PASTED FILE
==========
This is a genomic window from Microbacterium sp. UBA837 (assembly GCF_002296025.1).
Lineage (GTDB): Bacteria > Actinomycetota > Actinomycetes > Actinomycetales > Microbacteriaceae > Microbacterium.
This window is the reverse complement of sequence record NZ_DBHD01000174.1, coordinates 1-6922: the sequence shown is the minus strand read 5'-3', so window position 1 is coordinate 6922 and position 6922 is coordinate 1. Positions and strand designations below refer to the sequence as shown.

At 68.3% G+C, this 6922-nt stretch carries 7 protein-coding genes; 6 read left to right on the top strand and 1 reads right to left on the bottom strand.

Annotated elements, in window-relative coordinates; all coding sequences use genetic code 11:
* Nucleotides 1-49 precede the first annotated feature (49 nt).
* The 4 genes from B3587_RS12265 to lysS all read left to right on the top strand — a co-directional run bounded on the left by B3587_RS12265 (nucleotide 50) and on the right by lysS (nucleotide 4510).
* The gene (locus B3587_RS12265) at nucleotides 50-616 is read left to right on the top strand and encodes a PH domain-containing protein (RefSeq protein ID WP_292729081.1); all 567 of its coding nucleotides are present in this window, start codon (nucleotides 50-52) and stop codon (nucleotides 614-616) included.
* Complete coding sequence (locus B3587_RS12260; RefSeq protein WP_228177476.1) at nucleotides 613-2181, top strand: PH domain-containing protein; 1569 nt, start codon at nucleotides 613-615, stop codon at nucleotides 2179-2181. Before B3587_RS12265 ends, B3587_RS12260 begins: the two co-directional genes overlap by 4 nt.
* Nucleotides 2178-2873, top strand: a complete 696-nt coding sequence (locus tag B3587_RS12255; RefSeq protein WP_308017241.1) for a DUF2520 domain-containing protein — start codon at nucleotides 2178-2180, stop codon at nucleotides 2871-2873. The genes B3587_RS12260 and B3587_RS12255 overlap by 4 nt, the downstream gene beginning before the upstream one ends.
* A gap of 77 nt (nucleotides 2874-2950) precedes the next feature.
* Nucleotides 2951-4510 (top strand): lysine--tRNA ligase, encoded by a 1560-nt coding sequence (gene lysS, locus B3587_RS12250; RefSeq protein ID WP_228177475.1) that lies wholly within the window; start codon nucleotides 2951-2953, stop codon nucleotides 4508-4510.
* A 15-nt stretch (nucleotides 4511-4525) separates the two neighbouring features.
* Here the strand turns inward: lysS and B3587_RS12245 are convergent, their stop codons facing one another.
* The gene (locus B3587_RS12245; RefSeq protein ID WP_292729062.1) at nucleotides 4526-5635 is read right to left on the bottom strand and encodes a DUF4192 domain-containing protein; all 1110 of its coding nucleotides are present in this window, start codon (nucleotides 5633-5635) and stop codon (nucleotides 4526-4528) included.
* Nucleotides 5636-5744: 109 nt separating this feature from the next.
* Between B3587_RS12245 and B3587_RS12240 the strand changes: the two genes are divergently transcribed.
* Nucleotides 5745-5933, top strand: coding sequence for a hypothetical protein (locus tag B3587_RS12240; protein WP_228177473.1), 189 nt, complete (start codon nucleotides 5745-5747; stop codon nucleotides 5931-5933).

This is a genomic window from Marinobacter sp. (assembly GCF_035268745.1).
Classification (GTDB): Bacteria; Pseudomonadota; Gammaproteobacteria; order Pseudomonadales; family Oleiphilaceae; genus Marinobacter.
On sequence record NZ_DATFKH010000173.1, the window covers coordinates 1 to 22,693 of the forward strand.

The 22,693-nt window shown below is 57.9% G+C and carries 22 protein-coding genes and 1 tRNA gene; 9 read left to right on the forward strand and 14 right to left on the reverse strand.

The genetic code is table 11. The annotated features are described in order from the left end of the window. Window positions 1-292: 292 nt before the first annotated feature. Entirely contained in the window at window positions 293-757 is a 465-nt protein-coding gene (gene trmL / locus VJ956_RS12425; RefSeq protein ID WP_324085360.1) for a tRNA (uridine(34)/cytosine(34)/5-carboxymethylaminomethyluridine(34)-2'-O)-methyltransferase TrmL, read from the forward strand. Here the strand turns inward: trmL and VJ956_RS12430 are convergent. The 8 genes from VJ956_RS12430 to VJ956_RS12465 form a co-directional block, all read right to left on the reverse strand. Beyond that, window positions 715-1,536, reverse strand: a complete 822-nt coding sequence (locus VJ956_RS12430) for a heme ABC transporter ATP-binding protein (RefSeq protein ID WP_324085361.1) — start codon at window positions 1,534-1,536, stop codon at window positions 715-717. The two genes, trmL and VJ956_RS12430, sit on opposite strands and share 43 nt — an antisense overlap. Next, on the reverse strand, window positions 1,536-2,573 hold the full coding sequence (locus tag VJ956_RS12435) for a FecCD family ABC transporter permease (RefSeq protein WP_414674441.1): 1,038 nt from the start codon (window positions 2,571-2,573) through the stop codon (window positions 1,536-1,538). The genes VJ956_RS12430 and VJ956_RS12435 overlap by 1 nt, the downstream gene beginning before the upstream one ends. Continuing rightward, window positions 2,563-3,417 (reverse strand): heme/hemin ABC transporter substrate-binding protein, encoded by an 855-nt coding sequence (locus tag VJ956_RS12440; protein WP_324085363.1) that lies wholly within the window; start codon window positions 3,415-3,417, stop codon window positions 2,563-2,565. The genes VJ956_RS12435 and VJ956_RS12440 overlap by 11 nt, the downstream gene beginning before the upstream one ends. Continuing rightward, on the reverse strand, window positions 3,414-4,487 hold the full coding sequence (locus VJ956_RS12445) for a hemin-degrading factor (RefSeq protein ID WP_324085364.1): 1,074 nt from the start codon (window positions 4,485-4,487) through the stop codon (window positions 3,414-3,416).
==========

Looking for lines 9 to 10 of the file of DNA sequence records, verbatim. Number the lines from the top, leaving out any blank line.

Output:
* Complete coding sequence (locus B3587_RS12260; RefSeq protein WP_228177476.1) at nucleotides 613-2181, top strand: PH domain-containing protein; 1569 nt, start codon at nucleotides 613-615, stop codon at nucleotides 2179-2181. Before B3587_RS12265 ends, B3587_RS12260 begins: the two co-directional genes overlap by 4 nt.
* Nucleotides 2178-2873, top strand: a complete 696-nt coding sequence (locus tag B3587_RS12255; RefSeq protein WP_308017241.1) for a DUF2520 domain-containing protein — start codon at nucleotides 2178-2180, stop codon at nucleotides 2871-2873. The genes B3587_RS12260 and B3587_RS12255 overlap by 4 nt, the downstream gene beginning before the upstream one ends.